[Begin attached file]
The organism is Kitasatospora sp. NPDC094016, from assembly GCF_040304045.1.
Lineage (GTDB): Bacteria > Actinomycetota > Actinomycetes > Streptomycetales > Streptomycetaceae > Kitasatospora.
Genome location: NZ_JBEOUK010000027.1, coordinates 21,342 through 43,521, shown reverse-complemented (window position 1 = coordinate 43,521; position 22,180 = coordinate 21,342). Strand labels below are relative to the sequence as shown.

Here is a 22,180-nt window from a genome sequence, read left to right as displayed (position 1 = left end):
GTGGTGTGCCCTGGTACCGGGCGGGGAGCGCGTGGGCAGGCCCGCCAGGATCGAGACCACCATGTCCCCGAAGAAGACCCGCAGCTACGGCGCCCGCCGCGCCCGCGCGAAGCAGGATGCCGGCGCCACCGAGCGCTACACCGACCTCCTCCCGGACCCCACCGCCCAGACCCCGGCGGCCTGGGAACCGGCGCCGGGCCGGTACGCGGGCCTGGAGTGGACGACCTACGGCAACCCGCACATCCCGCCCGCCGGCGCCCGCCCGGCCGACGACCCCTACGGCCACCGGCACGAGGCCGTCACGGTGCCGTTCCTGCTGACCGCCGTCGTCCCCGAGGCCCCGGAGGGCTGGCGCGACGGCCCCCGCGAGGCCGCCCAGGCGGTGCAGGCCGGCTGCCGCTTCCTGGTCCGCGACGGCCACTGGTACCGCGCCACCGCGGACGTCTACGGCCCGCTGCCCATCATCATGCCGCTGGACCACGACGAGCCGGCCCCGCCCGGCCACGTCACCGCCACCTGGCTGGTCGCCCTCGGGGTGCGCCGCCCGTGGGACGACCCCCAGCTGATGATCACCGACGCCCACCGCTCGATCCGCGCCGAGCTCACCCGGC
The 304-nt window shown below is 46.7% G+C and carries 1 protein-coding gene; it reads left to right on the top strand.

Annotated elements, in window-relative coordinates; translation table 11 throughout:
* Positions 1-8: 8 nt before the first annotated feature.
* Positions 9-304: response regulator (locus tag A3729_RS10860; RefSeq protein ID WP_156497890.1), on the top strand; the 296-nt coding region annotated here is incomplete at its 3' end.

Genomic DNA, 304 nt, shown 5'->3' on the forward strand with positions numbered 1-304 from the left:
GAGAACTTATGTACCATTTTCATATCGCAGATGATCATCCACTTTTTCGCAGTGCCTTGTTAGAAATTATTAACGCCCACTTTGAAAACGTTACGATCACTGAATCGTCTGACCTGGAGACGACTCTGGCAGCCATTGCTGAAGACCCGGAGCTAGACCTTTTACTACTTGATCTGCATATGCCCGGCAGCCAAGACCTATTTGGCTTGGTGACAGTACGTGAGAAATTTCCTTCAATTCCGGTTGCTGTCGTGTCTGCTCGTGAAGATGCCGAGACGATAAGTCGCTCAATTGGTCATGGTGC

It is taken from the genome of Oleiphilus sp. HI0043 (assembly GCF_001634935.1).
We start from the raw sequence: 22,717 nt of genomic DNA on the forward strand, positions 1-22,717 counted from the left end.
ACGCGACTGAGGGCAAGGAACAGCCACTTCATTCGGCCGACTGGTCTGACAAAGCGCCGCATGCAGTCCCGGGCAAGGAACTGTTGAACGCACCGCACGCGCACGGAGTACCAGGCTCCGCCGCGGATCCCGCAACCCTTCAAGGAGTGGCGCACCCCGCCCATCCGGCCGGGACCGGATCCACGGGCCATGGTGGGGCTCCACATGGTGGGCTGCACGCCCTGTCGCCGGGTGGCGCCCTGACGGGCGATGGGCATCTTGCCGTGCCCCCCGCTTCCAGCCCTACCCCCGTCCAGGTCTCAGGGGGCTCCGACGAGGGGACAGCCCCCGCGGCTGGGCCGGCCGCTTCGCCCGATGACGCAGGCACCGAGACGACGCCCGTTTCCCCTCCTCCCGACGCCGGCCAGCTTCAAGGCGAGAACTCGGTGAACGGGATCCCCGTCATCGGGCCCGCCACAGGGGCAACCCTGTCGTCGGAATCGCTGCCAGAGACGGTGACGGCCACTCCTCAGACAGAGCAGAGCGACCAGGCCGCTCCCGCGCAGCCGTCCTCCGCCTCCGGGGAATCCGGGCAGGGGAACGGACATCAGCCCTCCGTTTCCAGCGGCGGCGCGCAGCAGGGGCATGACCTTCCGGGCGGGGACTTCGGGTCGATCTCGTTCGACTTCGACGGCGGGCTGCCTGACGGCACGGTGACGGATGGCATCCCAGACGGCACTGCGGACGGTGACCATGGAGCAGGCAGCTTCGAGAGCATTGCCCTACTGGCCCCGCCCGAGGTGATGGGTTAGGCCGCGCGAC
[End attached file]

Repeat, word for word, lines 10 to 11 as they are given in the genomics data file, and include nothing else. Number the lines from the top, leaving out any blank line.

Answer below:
Genomic DNA, 304 nt, shown 5'->3' on the forward strand with positions numbered 1-304 from the left:
GAGAACTTATGTACCATTTTCATATCGCAGATGATCATCCACTTTTTCGCAGTGCCTTGTTAGAAATTATTAACGCCCACTTTGAAAACGTTACGATCACTGAATCGTCTGACCTGGAGACGACTCTGGCAGCCATTGCTGAAGACCCGGAGCTAGACCTTTTACTACTTGATCTGCATATGCCCGGCAGCCAAGACCTATTTGGCTTGGTGACAGTACGTGAGAAATTTCCTTCAATTCCGGTTGCTGTCGTGTCTGCTCGTGAAGATGCCGAGACGATAAGTCGCTCAATTGGTCATGGTGC